The recent epidemic of foreclosures nationwide has hit Alameda County particularly hard—Oakland saw over 15,000 foreclosure filings in the third quarter of 2008 alone—and ECBLC-style problem solving is in especially high demand these days. Throughout 2008, the center was inundated by pleas for help from tenants’ whose power, heat, and water was abruptly cut off. The student volunteers in EBCLC’s Housing Practice suddenly found themselves not only in the midst of client interviews and deposition taking, but also at the center of a maelstrom of sometimes contentious policy discussions among public agencies. That wasn’t where Gabe Podesta ’10, a member of the student team that addressed utility shutoffs in fall 2008, expected to be. But it gave them—and the tenants they were advocating for—a powerful voice. “Having a wider reach can result in a better long-term outcome for your client,” Podesta says.
But first, Podesta and his fellow students would have to get someone to listen.
It’s late morning, and bright light is filtering through the high windows of the carrel-crammed offices of EBCLC in South Berkeley. With its gray walls, gray carpet in the waiting area, and hushed air, it feels a bit like a dentist’s office. But, rather than extolling the benefits of flossing, a poster on the wall asks: “On probation? Off parole? YOU CAN VOTE! Even if you have a felony conviction. Register Now!” That, and Housing intake specialist Gracie Jones Whitaker’s voice suddenly breaking the quiet.“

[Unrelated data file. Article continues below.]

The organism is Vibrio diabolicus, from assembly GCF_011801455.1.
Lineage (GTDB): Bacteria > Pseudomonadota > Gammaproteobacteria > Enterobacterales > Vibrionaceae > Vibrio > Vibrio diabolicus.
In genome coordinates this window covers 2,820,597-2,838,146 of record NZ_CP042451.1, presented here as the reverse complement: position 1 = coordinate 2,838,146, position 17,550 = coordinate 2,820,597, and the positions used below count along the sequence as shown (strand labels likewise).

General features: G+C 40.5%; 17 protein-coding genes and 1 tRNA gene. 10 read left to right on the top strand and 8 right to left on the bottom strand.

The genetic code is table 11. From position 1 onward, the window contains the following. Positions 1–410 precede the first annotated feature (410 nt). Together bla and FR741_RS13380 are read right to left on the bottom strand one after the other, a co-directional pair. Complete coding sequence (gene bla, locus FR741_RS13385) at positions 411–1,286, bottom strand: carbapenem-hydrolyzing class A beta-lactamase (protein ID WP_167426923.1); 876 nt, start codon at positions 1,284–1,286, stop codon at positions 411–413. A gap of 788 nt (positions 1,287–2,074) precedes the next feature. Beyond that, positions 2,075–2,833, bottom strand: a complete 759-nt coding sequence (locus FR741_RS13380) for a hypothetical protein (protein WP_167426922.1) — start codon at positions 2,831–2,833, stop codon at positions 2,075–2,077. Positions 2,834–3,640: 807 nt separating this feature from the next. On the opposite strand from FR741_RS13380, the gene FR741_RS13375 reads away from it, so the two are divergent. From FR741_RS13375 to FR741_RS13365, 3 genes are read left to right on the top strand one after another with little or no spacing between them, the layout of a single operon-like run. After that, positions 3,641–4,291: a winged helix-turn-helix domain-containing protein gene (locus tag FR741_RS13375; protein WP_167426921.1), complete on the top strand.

I understand there’s illegal activity happening in this unit,” she says into the phone.
Jones Whitaker is speaking on behalf of a client, a gray-haired man standing at the reception desk. There’s mold creeping up the walls near his bed, and the landlord refuses to deal with it. “So you could have somebody come there and do the work, right?” she asks the landlord, in a tone that seems to leave little room for equivocation. “No, sir, there’s no way you can paint over mold. That’s gotta be a rip-out,” she says. The landlord speaks. “Can you put that in writing?” Jones Whitaker asks sharply. “When is that person going to come out and start that work?”
The man whose mold problem will soon be a thing of the past is one of about 20 clients Jones Whitaker will see on this day. She’ll also field between 60 and 70 calls from renters like him and like Melvin Green. The foreclosure crisis has added precipitously to what had already been a crushing demand for help—Oakland saw over 15,000 foreclosure filings in the third quarter of 2008 alone—causing EBCLC to institute a recent ban on drop-ins. Today, only clients with appointments will get to see someone.
Between July 1, 2007, and June 30, 2008, the center’s Housing Practice—the largest of EBCLC’s five practices—served almost 4,000 clients. You might expect this year’s figure to exceed that. Except, of course, that the practice has only one Jones Whitaker, and a small handful of attorneys and a few dozen clinical students. “It doesn’t matter if a million people are seeking help,” says Housing Practice director Laura Lane ’96. “The demand for services always exceeds our ability to provide them.”